After reading a huge number of novels in January and February, the inevitable reading slump followed in March. I published a silly number of reviews to catch up on all my reading but I felt rather ho-hum about most books I picked up. Luckily, in the last few days of the month when my passion for reading began to return.
Shout Out to Text Publishing
Last month I highlighted two publishers I suddenly realised I love and this month I am going to add a third: Text Publishing. I am currently reading my third novel of the year from this wonderful Melbourne publisher of literary fiction. I feel that filling my Kindle with some of their Australian Classics may remedy my reading slump. Of course, before browsing I’d have to set myself a strict limit, otherwise I’d go crazy. I know myself too well.
After looking on their website I may also just be tempted to do some international shopping with this offer:
Shopping in multiples of 5 is fine by me.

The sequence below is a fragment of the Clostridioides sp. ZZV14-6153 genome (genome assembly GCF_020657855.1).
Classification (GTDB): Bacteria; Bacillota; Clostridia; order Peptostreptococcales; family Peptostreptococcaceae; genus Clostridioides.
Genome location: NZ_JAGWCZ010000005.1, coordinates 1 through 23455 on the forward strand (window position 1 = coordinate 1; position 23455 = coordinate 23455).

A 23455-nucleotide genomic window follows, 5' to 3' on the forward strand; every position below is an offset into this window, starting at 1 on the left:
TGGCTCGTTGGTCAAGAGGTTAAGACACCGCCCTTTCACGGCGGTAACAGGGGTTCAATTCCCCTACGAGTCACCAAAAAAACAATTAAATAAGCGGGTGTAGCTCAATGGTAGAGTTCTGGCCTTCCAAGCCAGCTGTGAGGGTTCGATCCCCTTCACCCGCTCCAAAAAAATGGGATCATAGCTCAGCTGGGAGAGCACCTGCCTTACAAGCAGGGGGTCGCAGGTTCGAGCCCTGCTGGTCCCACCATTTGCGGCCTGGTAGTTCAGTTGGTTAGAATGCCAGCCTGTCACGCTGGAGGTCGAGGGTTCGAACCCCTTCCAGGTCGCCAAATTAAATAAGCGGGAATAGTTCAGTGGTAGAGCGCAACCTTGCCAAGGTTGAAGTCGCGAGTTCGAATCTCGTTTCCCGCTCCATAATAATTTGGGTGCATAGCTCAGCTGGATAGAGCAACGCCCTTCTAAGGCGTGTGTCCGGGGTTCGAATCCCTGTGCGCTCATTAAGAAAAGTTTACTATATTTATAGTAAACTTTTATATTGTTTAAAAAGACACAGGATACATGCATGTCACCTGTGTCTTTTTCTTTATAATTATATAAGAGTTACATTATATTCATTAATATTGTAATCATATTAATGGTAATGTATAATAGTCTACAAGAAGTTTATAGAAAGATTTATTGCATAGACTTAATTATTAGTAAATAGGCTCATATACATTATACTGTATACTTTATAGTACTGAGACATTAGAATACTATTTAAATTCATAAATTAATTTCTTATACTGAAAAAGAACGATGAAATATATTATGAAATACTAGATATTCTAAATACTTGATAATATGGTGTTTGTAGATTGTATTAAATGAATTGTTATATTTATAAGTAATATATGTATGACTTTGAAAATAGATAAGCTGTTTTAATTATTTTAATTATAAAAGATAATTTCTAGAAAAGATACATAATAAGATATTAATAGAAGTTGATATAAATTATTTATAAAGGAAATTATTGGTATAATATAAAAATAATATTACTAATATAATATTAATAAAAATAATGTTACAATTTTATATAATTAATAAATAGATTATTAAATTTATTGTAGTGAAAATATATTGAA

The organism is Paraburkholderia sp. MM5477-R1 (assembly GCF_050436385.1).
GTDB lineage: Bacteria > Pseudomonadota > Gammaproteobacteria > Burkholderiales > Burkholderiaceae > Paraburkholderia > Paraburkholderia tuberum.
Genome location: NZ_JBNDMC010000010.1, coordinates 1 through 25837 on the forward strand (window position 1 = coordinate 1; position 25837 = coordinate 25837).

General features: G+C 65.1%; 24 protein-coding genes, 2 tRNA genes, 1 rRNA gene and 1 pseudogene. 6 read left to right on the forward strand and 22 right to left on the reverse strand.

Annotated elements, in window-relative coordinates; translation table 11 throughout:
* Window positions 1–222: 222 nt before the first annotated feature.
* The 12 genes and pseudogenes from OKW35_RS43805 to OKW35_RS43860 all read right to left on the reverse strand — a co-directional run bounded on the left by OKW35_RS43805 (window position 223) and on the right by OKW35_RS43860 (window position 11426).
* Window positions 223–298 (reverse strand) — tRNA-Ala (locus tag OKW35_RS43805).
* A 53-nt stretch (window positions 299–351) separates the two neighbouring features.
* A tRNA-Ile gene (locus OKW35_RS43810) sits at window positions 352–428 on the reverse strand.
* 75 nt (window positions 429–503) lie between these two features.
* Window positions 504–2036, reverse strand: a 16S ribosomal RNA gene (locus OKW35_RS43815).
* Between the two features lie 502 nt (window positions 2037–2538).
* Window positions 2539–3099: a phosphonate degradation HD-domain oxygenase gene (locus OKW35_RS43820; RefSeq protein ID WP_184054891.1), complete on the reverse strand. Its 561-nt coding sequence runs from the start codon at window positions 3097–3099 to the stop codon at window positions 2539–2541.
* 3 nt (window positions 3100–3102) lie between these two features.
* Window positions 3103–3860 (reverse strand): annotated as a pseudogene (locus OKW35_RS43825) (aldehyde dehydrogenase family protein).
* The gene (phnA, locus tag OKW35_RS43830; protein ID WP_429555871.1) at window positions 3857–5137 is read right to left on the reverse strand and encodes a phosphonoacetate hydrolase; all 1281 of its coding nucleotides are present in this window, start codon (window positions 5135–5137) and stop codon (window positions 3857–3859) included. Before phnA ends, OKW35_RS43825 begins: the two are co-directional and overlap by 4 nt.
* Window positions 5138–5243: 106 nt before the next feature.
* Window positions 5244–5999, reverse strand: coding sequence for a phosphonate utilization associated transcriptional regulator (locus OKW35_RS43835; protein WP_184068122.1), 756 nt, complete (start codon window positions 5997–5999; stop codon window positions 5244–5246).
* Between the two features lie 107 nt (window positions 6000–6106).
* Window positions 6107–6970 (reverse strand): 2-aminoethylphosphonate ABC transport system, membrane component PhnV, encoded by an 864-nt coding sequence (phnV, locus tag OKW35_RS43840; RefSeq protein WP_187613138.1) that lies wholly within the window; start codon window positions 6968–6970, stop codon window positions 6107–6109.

Moral of the story: I rarely pay attention to who publishes what but I must always check. It’s the perfect way to discover more books I will also love.
Due to my reading slump I ended reading The Crow Girl by Erik Axl Sund for about a fortnight. I can’t say I particularly enjoyed it, not because of the content but because I found the story bland rather than gripping. Furthermore, despite the setting it has no unique Scandi-noir atmosphere. It could be set anywhere. I read far more of it than I would have otherwise. As I have now read a fair chunk of it, do I continue on to get to the end? Usually I would say yes but it is so long… my Kindle percentage barely ticks along…
Marlon James’ A Brief History of Seven Killings is excellent but again, it is super long. I am reluctant to abandon it but let me ask, does it ever become gripping, or is is just a comprehensive story that immerses you in a different time and place, like a Jamaican War and Peace?
Operations Read My Own Books/ Read Rebus
One down, many shelves to go. / Fail.
Pick of the Month
The Monkey’s Mask by Dorothy Porter for being so original and challenging my fear that the literary genre-bender element of it would be pretentious.
Hopefully some Text Classics! I’d like to read a few novels for my Australian Women’s Writers Challenge and read book two in Rangar Jonasson’s Dark Iceland series.